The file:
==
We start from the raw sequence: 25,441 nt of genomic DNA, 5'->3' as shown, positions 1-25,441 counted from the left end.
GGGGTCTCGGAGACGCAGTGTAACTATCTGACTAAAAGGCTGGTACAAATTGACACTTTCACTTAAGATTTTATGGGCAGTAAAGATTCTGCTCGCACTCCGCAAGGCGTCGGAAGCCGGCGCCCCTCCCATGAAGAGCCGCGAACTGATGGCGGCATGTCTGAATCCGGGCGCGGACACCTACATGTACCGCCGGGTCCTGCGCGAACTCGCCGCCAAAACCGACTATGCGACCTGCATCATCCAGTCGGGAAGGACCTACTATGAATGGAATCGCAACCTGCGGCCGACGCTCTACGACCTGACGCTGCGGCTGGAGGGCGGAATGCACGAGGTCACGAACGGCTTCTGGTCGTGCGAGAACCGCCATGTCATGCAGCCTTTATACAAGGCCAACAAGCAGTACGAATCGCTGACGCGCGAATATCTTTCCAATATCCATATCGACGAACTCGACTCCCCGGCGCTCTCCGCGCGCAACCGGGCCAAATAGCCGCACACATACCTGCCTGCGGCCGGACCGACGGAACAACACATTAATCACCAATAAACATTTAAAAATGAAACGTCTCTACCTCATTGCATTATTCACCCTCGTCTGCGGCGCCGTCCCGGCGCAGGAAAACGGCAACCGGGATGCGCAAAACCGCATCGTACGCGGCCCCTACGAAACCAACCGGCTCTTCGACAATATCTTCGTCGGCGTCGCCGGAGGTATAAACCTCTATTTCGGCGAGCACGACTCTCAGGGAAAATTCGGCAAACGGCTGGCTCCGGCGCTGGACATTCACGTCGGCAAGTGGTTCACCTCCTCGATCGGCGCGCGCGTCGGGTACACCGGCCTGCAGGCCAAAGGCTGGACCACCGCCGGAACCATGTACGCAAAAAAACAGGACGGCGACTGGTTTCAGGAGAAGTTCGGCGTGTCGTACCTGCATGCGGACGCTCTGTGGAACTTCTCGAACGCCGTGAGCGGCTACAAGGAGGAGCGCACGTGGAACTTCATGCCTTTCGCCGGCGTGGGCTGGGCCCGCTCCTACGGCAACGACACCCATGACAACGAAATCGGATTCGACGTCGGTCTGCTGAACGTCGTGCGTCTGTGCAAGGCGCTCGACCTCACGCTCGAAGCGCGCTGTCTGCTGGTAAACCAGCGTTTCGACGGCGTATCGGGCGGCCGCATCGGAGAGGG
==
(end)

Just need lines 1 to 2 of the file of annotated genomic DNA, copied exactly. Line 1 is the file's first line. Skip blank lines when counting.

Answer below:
We start from the raw sequence: 25,441 nt of genomic DNA, 5'->3' as shown, positions 1-25,441 counted from the left end.
GGGGTCTCGGAGACGCAGTGTAACTATCTGACTAAAAGGCTGGTACAAATTGACACTTTCACTTAAGATTTTATGGGCAGTAAAGATTCTGCTCGCACTCCGCAAGGCGTCGGAAGCCGGCGCCCCTCCCATGAAGAGCCGCGAACTGATGGCGGCATGTCTGAATCCGGGCGCGGACACCTACATGTACCGCCGGGTCCTGCGCGAACTCGCCGCCAAAACCGACTATGCGACCTGCATCATCCAGTCGGGAAGGACCTACTATGAATGGAATCGCAACCTGCGGCCGACGCTCTACGACCTGACGCTGCGGCTGGAGGGCGGAATGCACGAGGTCACGAACGGCTTCTGGTCGTGCGAGAACCGCCATGTCATGCAGCCTTTATACAAGGCCAACAAGCAGTACGAATCGCTGACGCGCGAATATCTTTCCAATATCCATATCGACGAACTCGACTCCCCGGCGCTCTCCGCGCGCAACCGGGCCAAATAGCCGCACACATACCTGCCTGCGGCCGGACCGACGGAACAACACATTAATCACCAATAAACATTTAAAAATGAAACGTCTCTACCTCATTGCATTATTCACCCTCGTCTGCGGCGCCGTCCCGGCGCAGGAAAACGGCAACCGGGATGCGCAAAACCGCATCGTACGCGGCCCCTACGAAACCAACCGGCTCTTCGACAATATCTTCGTCGGCGTCGCCGGAGGTATAAACCTCTATTTCGGCGAGCACGACTCTCAGGGAAAATTCGGCAAACGGCTGGCTCCGGCGCTGGACATTCACGTCGGCAAGTGGTTCACCTCCTCGATCGGCGCGCGCGTCGGGTACACCGGCCTGCAGGCCAAAGGCTGGACCACCGCCGGAACCATGTACGCAAAAAAACAGGACGGCGACTGGTTTCAGGAGAAGTTCGGCGTGTCGTACCTGCATGCGGACGCTCTGTGGAACTTCTCGAACGCCGTGAGCGGCTACAAGGAGGAGCGCACGTGGAACTTCATGCCTTTCGCCGGCGTGGGCTGGGCCCGCTCCTACGGCAACGACACCCATGACAACGAAATCGGATTCGACGTCGGTCTGCTGAACGTCGTGCGTCTGTGCAAGGCGCTCGACCTCACGCTCGAAGCGCGCTGTCTGCTGGTAAACCAGCGTTTCGACGGCGTATCGGGCGGCCGCATCGGAGAGGG